It was a field day out on a Dorset beach for fossil and souvenir hunters, where a Jurassic Coast cliff landslide revealed hundreds of prehistoric fossils from about 65 million years ago.
A week ago, a massive land mass in the village of Charmouth went collapsing into the sea and brought to the surface the ancient remains of ammonites, or sea creatures now extinct. These sea mollusks, valued for their complex spiral shells, went extinct the same time that dinosaurs did.
The remains varied in size, measuring a few inches across or spanning a couple of feet in size. There were also fish and aquatic reptile fossils within layers of mud from millions of years past.
‘Biggest Fall’ In Years
"It's the biggest fall I've seen down here for years, if not the biggest,” said Tony Gill of the Charmouth Fossil Shop in an interview, recalling that he looked across the beach and realized it looked “very different” when the fossils first appeared.
Gill added that the landslide, which needs the tide to come in and wash all the remaining clay, was so massive that it would take a number of years for the larger blocks from the collapsed cliff to be eroded by the sea.
This seems to be good news for those who want more prehistoric fossils, whether locals or visitors traveling from far-flung areas to get their fossil-hunting fix.
“We’ve been here about 20 years and we have not seen anything on this scale before,” Gill said. However, he added that there’s probably a one-in-a-thousand chance of landing a big fossil.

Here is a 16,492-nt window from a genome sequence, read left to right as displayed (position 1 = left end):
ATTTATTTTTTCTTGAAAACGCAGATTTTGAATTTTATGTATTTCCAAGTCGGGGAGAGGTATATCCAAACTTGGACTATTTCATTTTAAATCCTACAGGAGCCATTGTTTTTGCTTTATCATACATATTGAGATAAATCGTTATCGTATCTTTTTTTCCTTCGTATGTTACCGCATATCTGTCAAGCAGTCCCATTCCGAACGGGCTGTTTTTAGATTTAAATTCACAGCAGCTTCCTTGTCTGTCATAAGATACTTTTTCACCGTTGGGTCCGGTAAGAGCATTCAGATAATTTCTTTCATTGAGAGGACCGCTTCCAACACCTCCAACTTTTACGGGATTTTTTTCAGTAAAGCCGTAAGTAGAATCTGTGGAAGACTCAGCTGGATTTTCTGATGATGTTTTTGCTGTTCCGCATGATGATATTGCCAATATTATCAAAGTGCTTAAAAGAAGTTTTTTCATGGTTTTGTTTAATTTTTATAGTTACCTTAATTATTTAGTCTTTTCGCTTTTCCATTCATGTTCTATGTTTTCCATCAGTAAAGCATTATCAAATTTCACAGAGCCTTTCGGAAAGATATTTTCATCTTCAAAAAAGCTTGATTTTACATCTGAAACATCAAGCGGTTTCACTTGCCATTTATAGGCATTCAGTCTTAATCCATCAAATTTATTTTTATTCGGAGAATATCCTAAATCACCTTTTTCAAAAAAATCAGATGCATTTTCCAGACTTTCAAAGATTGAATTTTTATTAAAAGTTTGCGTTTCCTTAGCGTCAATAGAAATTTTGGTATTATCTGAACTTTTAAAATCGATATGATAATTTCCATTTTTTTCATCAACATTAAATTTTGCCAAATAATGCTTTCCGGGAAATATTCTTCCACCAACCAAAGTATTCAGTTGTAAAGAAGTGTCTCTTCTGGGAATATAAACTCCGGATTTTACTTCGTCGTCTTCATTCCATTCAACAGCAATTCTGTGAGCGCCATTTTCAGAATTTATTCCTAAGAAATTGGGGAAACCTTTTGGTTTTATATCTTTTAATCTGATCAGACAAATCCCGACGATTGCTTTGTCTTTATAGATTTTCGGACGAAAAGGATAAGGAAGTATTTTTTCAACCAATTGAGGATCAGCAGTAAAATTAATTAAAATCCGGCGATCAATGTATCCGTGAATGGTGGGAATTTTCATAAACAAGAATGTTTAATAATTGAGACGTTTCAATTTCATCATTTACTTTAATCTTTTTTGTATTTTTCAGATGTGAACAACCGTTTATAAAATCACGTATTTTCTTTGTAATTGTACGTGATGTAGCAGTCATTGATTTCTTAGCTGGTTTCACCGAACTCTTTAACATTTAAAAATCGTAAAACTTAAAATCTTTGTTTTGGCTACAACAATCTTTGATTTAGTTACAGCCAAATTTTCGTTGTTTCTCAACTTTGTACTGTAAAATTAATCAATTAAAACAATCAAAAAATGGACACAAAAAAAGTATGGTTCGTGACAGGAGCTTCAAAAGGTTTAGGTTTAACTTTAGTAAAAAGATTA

Fossil Hunters Warned: Do Not Risk Your Life
Ancient fossils are a cool thing to own, but hunters are forewarned: do not risk life and limb for that ideal specimen.
According to Maritime and Coastguard Agency campaigns coordinator Joanne Groenenberg, the recent substantial rainfall puts some cliffs and cliff edges at risk of instability and crumbling.
People are warned to be cautious when walking across the cliffs’ top and bottom sections when taking a stroll during the holiday season. They are also asked to avoid hammering into the cliff and its rocks, but instead pick up specimens found lying on the beach.
It is also best to inform the Charmouth Heritage Coast Center for any significant discovery.
Fossil Hunts Around The World
In recent fossil sightings around the world, the remains of a 25-million-year-old flightless bird was spotted on Vancouver beach in Canada. The rare fossil, found in good condition, was identified by scientists as an unknown type of plotopterid, an extinct species that lived in the North Pacific from the late Eocene to the early Miocene periods.
In Red Deer Cave in southwest China, a recently discovered leg bone fossil was believed to be of an early human species that may have lived longer than previously thought and may have even existed along with modern human beings into the Ice Age.
The partial femur found in China exhibited characteristics linking it to the most ancient human evolutionary chain members, such as being small, narrow-shafted and with very thin outer shaft layer.
Not all experts agreed with the findings, but the authors themselves believed that as in any other case of fossil analysis, more work needs to be done to build a convincing case.
Photo: Kyle Taylor | Flickr